Protector

You are driven by a strong desire to minimize the suffering of those around

Protector

As a protector you are dependable, altruistic, compassionate, and honorable. You are driven by a strong desire to minimize the suffering of those around you and you work selflessly to solve problems that arise. You have a strong sense of responsibility and take care to do your work thoroughly and safely—small details do not escape you. You take pride in being dependable for those around you, and this shows in your work ethic. 

You are extremely careful not to make mistakes in your work, and possess a fine attention to detail and knack for precision that serves you well in roles that oversee the logistics of a project. You bring a strong sense of stability to your team, and your dedication to avoiding uncertainty for those who work alongside you shows in your ability to follow the rules and regulations and to ensure that others are doing the same. Because you are unwavering in your convictions, others may rely on the stability that you bring to your team—especially in moments of high stress. 

As a protector, you look out for the underdog and are always willing to help the downtrodden. Your friends and peers know that you will always have their back, and they certainly benefit from having such a stable presence in their lives. You are very efficient when working alone, but as a very social person you enjoy working with others as well. You influence those around you by providing an excellent example of dedication, humility, and good morals. 

Your Core Beliefs:

You are steadfast in your convictions and you live by a strong code of ethics that shows itself in everything you do. You know that rules and regulations are in place for a reason, and because you feel responsible for minimizing risk to those around you, you follow these rules faithfully—you would never want to make a bad call and make things difficult for those around you. 

You fear letting others down, harm coming to your loved ones, and being seen as dishonorable. Fear is a healthy emotion that alerts us when it is time to get prepared. Fear alerts us to the fact that something needs assessing.  When you live in the space of fear it can become paralyzing and confusing. The feelings of anxiety and overwhelm can present themselves as guarded and tense. The opportunity is to embrace the fear as your friend. Shift the shallow breath to a deep breath and ask yourself, “Is this fear justified?” If so, “What do you need to prepare for?” It is also an opportunity to shift your story. Are you telling the story of stable vs stubborn, protecting vs coddling, or valuing tradition vs impeding progress?

Invitation:

So, before you read the shadow side, I invite you to see this as an opportunity for growth. Feedback is often not your friend as your inner critic can twist it into something that is wrong or flawed, and you worry that you have caused harm. That is not the case. Your intentions are pure, yet they can create discord in your collaboration. 

Your firm dedication to doing things the way they are supposed to be done is admirable, but when the protector is not serving you to be your best, you may find yourself resisting change that could be beneficial. Workplaces are ever-evolving, and there might be new ways to do things that are more efficient without creating more risk. Of course it is always good to consider the impact of new processes and possible negative consequences, but resistance to innovation could leave those around you frustrated.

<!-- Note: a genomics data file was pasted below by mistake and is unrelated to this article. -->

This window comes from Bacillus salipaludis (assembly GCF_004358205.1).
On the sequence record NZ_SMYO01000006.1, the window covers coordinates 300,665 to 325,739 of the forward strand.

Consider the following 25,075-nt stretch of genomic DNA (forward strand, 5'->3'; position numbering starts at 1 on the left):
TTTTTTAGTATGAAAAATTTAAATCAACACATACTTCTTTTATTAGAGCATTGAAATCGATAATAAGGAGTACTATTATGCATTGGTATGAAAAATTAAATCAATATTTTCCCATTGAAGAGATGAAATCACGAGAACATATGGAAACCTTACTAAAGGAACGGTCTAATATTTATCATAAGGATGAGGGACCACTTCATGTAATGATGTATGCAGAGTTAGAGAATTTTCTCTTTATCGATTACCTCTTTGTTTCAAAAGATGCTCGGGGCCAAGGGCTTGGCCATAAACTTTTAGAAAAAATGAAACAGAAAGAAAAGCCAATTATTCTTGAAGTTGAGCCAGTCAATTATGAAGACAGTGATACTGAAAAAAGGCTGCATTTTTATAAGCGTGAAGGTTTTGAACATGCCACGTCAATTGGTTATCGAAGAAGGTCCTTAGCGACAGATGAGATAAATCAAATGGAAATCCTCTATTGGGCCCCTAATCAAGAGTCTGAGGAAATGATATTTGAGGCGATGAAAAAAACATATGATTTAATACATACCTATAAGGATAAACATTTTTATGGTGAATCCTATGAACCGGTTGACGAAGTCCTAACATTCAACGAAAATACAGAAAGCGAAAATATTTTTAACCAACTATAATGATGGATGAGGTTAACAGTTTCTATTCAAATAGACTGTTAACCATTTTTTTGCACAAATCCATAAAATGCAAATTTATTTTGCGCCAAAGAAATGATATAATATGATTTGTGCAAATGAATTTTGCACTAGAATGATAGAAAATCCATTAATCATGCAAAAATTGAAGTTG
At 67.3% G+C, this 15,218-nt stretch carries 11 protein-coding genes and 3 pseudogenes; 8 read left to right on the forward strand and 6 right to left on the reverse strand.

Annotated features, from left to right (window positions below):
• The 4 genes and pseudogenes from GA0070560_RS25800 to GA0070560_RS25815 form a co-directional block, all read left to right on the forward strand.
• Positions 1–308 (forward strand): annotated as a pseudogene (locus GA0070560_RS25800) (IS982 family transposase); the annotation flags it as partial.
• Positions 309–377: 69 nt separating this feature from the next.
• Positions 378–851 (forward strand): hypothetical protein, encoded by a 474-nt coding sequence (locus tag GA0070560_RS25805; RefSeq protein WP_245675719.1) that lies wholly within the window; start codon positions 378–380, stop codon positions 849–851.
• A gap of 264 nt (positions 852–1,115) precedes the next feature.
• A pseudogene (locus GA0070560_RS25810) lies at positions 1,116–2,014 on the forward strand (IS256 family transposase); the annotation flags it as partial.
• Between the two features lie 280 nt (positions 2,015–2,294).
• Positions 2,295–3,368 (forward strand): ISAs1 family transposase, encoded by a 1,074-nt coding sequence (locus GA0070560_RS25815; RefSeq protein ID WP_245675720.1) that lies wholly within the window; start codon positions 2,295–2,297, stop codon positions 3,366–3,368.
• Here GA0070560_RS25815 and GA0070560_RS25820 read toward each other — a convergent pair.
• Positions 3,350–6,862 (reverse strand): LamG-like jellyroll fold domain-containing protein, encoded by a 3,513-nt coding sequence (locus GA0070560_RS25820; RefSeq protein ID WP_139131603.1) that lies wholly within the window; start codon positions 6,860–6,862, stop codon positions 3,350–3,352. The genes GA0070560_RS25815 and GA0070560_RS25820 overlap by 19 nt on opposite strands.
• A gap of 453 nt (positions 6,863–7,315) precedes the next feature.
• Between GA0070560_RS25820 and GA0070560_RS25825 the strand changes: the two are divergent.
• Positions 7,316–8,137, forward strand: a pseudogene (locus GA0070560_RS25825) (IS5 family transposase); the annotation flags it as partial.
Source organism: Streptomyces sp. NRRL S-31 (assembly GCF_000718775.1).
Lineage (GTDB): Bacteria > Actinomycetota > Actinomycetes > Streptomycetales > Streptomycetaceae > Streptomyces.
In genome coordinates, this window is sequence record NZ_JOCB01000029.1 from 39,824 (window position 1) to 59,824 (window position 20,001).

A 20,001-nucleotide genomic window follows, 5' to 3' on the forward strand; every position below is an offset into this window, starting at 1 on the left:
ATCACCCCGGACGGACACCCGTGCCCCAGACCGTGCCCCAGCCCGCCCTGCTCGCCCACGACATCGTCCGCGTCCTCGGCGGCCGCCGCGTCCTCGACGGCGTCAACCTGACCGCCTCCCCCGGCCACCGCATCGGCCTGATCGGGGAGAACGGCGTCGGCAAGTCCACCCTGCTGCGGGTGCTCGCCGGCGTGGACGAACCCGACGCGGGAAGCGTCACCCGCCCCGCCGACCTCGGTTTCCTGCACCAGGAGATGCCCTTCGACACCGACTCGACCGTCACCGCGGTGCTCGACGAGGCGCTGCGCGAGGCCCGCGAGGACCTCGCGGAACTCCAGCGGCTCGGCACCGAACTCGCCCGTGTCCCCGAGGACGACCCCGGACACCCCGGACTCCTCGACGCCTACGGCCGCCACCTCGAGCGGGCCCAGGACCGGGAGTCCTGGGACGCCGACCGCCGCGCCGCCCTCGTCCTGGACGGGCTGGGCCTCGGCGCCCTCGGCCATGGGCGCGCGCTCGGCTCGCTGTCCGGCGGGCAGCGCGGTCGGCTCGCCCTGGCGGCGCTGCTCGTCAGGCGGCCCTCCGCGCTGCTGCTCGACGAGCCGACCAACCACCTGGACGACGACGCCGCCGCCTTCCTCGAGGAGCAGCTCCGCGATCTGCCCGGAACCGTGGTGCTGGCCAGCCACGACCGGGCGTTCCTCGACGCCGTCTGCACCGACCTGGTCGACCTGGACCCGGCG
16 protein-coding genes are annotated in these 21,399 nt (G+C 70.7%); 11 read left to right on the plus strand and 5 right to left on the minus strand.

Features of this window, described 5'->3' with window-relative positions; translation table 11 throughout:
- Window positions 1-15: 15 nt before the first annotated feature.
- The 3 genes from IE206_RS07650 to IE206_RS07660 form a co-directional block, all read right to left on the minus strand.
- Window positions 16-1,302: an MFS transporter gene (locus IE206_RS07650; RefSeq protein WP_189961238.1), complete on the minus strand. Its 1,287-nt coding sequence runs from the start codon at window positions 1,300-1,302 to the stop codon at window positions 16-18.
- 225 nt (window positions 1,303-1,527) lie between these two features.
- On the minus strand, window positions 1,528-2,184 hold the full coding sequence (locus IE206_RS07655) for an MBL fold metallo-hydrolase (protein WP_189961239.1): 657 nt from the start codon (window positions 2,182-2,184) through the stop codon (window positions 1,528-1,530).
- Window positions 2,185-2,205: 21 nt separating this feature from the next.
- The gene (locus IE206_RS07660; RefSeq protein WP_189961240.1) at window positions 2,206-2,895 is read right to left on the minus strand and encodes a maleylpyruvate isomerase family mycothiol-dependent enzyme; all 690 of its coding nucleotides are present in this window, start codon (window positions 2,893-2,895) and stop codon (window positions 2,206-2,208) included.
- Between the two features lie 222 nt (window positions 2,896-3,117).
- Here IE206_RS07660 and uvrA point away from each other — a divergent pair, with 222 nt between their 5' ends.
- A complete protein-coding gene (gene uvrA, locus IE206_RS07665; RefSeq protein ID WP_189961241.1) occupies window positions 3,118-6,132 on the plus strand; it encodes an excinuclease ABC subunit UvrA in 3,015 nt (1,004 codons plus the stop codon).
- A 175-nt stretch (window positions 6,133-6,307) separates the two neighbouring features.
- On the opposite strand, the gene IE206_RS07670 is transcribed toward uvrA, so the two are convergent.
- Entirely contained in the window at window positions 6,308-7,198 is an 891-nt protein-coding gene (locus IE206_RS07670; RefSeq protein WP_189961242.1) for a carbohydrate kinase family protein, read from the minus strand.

You feel deeply responsible for solving problems that face your team– this comes from a compassionate and loyal place, but if the protector is not serving you, you might become frustrated when you find that a problem is not easily solved. You want to make things better for those around you quickly, but the truth of the matter is that some problems cannot be solved immediately, and it is okay to set it aside and move on to another task or ask for help in solving the problem. 

Some problems may not be yours to solve. Trying to solve problems for others can deprive them from learning opportunities. If you are not the person closest to the problem with the most direct contact to the players, you also risk making a subpar decision since you might not have all the insights and information at your disposal. 

Because you feel such a strong sense of responsibility for the wellbeing of those around you, it can be hard to take time for yourself. When the protector is in overdrive, you might find that you sacrifice your own needs to fill everyone else’s. While this is admirable and very kind, it is not always sustainable. It is important to take care of yourself so that you don’t deplete your own battery in your attempt to charge everyone else’s. 

Life is not always easy for the protector. It can sometimes feel like the weight of everyone’s wellbeing rests on your shoulders, and constantly taking care of others can leave little time to care for yourself. This can be exhausting. There may be people who are more than happy to unload their responsibilities onto you, and it can be difficult to see the difference between someone who needs help and someone who is taking advantage. 

Protectors make good occupational therapists, teachers, trainers, and rehabillitation caregivers. 

Examples

  • Clara Barton

  • Kendrick Lamar

  • Kate Middelton

  • Captain America

Life’s Lesson Questions:

  • Do I need to intervene to ensure that everyone is safe?
  • Can I trust others to do this task responsibly?
  • Can I ask someone else to help solve this problem?
  • Can I consider a new way of doing this task? 
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